Absorption of Alcohol in the Body
The Absorption of Alcohol in the Body
The absorption of alcohol in the mouth and oesophagus is minimal because of the rapid passage of the alcohol through these structures; approximately 20% of ingested alcohol is absorbed in the stomach and the rest is absorbed in the small intestine.
Depending on the volume of alcohol ingested, a small quantity may reach the colon and be absorbed there.
Factors affecting the Rate of Absorption
There are a variety of factors which affect the rate at which alcohol is absorbed, and consequently, the rapidity with which the blood alcohol concentration rises:
- If the mucous membrane of the stomach or small intestine is covered by mucus or food, absorption is delayed as the surface area of contact between the alcohol and the mucous membrane has been decreased.
- If the blood supply to the mucous membrane is increased as a result of congestion, inflammation or the ingestion of warm liquids, absorption will be increased.
- The rate of absorption of alcohol depends on the concentration gradient between the alcohol in the stomach and small intestine and the alcohol in the blood of the capillaries in the stomach and intestinal wall; the smaller the gradient, the slower the absorption.
- Absorption of alcohol in the small intestine may be decreased if gastric motility is reduced by medicines such as sympathomimetics, very high alcohol concentrations or in cases of nausea and shock.
- Gastric motility and associated alcohol absorption is increased by the intake of large volumes of food and liquids.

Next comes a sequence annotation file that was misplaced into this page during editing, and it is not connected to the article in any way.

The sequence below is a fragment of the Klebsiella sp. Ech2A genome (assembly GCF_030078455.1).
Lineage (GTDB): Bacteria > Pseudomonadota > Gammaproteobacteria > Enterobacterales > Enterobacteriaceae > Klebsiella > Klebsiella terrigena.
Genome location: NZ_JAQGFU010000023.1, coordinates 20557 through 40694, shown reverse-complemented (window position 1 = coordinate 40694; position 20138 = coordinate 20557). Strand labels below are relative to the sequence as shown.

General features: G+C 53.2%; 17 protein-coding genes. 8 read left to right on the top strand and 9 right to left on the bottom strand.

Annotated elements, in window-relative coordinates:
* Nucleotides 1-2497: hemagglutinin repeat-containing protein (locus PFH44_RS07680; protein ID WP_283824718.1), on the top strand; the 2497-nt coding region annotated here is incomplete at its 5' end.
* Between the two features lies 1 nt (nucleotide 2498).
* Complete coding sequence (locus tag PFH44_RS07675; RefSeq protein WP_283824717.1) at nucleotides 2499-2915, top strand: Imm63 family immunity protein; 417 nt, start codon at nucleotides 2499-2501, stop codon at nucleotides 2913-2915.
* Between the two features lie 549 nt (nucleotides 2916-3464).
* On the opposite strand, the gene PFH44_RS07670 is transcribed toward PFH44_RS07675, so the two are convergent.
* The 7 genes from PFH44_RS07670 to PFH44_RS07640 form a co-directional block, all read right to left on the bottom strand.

- Gastric motility is increased in persons with gastritis and peptic ulceration.
- The presence of irritating substances in the stomach may cause pyloric sphincter contraction and a delay in gastric emptying, thereby delaying alcohol absorption.
- Psychological factors may unpredictably affect pyloric sphincter function and consequent alcohol absorption in the small intestine.
- Certain surgical procedures such as gastrectomy or gastro-jejunostomy will accelerate the passage of gastric contents into the small intestine with more rapid absorption of alcohol.
- The higher the alcohol content of a beverage, the slower the absorption rate because of secretion of excessive mucus, pyloric sphincter spasm and suppression of gastric motility.
- Large volumes of beverage make contact with a large surface area of mucous membrane and also increase gastric motility with resultant faster absorption of alcohol.
- The presence of carbohydrates in beer delays alcohol absorption.
- Alcohol absorption is accelerated where beverages contain gas such as carbon dioxide.
- Warm beverages are absorbed faster than cold ones with faster alcohol absorption.
- Foodstuffs which are fatty in nature or which have a high protein or carbohydrate content delay alcohol absorption by reducing contact between the alcohol and the mucous membranes.
- Fatty foods also delay gastric emptying with associated retardation of alcohol absorption in the small intestine.
- Parasympathetic agents such as carbachol, pilocarpine, atropine and belladona increase gastric motility and relaxation of the pyloric sphincter, thereby increasing alcohol absorption in the small intestine.
- Ingestion of levulose, nicotine and caffeine delay alcohol absorption.